Bruckman is a most enigmatic figure in the world of comedy; he worked alongside such greats as Buster Keaton, Harold Lloyd and W.C. Fields…though the jury is out on how much Clyde actually contributed to their films, since those comedians already had clearly defined screen personas. Bruckman was considered radioactive where employment was concerned; two of the studios who availed themselves of his services, Columbia and Universal, were on the receiving end of lawsuits from Lloyd because Clyde had a habit of reusing old material from Harold’s films…and many others as well. (Let me just state that if recycling classic gags was a crime—our comedy prisons would be filled to capacity.)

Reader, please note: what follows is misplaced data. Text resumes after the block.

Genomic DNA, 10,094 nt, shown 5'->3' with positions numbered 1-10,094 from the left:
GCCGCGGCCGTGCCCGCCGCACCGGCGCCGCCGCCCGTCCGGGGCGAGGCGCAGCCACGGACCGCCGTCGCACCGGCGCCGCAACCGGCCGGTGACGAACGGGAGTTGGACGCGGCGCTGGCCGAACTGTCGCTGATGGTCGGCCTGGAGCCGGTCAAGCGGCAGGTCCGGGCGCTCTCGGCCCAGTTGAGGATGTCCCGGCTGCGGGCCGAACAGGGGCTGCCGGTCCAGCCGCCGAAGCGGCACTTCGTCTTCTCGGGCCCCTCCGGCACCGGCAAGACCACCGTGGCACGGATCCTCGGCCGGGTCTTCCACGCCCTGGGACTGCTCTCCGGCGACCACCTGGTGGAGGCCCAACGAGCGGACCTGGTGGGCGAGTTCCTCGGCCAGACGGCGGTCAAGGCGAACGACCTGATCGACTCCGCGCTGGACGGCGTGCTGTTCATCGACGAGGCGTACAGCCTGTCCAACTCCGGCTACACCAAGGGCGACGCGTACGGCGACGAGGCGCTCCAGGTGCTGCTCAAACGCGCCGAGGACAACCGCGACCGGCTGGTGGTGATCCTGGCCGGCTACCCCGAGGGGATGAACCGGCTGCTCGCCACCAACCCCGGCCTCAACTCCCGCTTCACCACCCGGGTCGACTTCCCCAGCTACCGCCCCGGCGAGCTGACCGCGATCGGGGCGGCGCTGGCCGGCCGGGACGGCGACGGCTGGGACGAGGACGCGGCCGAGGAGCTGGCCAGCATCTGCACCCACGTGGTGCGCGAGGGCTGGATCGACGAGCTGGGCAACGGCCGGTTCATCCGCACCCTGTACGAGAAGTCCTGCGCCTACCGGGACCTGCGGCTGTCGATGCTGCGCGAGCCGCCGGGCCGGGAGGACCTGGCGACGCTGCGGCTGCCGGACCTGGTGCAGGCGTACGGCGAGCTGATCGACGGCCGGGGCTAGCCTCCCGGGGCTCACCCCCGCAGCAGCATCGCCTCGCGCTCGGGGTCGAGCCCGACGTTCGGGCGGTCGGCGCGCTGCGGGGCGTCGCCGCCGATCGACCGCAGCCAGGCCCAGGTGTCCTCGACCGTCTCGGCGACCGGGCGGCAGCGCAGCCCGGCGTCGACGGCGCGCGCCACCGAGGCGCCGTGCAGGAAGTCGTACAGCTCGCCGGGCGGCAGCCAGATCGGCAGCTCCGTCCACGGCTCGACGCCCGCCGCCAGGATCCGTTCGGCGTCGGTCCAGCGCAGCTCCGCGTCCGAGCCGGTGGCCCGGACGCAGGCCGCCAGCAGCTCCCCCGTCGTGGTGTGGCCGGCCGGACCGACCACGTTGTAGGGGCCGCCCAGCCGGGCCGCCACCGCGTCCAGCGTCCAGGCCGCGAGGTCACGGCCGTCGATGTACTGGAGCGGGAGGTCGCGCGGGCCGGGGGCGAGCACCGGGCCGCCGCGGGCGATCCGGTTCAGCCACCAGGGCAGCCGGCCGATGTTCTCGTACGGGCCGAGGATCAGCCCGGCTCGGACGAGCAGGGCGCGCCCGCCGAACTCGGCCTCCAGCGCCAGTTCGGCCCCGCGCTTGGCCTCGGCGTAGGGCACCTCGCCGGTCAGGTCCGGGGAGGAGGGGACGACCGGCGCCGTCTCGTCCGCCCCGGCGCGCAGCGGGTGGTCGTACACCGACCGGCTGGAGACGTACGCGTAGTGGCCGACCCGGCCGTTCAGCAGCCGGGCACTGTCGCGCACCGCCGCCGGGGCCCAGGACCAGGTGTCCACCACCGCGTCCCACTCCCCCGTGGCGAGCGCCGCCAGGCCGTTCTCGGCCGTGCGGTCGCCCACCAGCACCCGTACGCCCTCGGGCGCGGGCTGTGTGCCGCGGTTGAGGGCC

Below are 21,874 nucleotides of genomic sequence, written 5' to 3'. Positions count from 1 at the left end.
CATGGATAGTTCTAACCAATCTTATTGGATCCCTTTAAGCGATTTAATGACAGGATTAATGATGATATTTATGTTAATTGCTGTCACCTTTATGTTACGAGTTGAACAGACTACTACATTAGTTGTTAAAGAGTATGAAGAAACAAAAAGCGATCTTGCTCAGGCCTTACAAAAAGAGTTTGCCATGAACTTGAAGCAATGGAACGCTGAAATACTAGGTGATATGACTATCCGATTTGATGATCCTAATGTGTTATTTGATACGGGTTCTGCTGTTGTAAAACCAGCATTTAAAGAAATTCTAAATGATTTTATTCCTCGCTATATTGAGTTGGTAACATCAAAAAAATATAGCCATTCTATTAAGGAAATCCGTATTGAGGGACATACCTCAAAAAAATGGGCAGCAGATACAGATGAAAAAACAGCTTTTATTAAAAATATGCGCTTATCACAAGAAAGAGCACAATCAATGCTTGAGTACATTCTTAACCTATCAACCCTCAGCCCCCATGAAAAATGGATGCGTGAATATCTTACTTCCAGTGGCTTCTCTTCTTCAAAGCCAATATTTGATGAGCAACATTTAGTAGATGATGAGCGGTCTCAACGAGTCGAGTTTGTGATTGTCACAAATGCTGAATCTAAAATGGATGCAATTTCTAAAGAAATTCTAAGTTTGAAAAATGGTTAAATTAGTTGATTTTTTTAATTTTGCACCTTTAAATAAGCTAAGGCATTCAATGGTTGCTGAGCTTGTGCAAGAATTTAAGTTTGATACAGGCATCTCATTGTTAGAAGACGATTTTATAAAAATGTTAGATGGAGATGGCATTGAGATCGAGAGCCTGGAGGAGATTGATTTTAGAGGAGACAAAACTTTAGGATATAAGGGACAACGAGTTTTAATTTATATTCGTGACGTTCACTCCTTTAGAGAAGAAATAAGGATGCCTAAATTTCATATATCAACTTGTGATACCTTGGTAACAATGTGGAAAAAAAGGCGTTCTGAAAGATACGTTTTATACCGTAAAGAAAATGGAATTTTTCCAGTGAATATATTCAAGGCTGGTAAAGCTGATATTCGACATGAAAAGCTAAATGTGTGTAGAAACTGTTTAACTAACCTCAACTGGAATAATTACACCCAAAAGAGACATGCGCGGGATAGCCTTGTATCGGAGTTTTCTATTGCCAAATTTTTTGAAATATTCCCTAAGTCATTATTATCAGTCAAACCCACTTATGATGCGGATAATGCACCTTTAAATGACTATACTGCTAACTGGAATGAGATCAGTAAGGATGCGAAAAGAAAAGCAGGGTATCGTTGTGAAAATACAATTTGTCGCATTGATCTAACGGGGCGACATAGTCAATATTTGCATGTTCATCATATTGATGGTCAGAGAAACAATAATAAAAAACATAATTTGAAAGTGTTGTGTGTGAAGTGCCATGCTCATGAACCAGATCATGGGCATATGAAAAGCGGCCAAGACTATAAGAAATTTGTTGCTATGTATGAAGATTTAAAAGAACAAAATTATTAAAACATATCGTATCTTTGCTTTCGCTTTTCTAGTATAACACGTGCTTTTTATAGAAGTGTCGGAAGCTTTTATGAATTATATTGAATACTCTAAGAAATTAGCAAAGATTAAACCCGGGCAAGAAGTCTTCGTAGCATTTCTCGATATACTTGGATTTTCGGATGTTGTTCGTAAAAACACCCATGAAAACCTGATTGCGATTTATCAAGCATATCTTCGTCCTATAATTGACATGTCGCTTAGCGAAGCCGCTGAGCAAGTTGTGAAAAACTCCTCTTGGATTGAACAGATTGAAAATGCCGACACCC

An installment like “Killer’s Wife” is basically a refashioned Hugh Herbert two-reeler—any of them, to be honest. The same can be said for “Private Eye,” which appropriates many elements of Columbia’s “scare” comedies. “Car Trouble” reworks the Buster Keaton short Nothing But Pleasure (1940), while “South of Dixie” borrows heavily from The Three Stooges’ Uncivil War Birds (1946). The premise of “Honeymoon House” is that Lou has put together a pre-fab cottage (with help from Bud and Mr. Fields) for his fiancée (Karen Sharpe), unaware that his rival (Danny Morton) has sabotaged the project by painting over the actual numbers. (Any resemblance to the classic Keaton two-reeler One Week  is purely coincidental.) Veteran comedy writer Jack Townley also contributed to the second season output; he was responsible for one of my favorite episodes, “Amnesia,” in which Bud manages to convince Lou that he’s been married to a woman for three months to keep him from actually walking down the aisle with an unknown correspondent from the Lonely Hearts Club. The actress who plays Lou’s “wife” is Adele Jergens, who “de-glams” from her usual attractive persona to play a rolling-pin-wielding harridan. (Hey—I like Adele. So sue me.)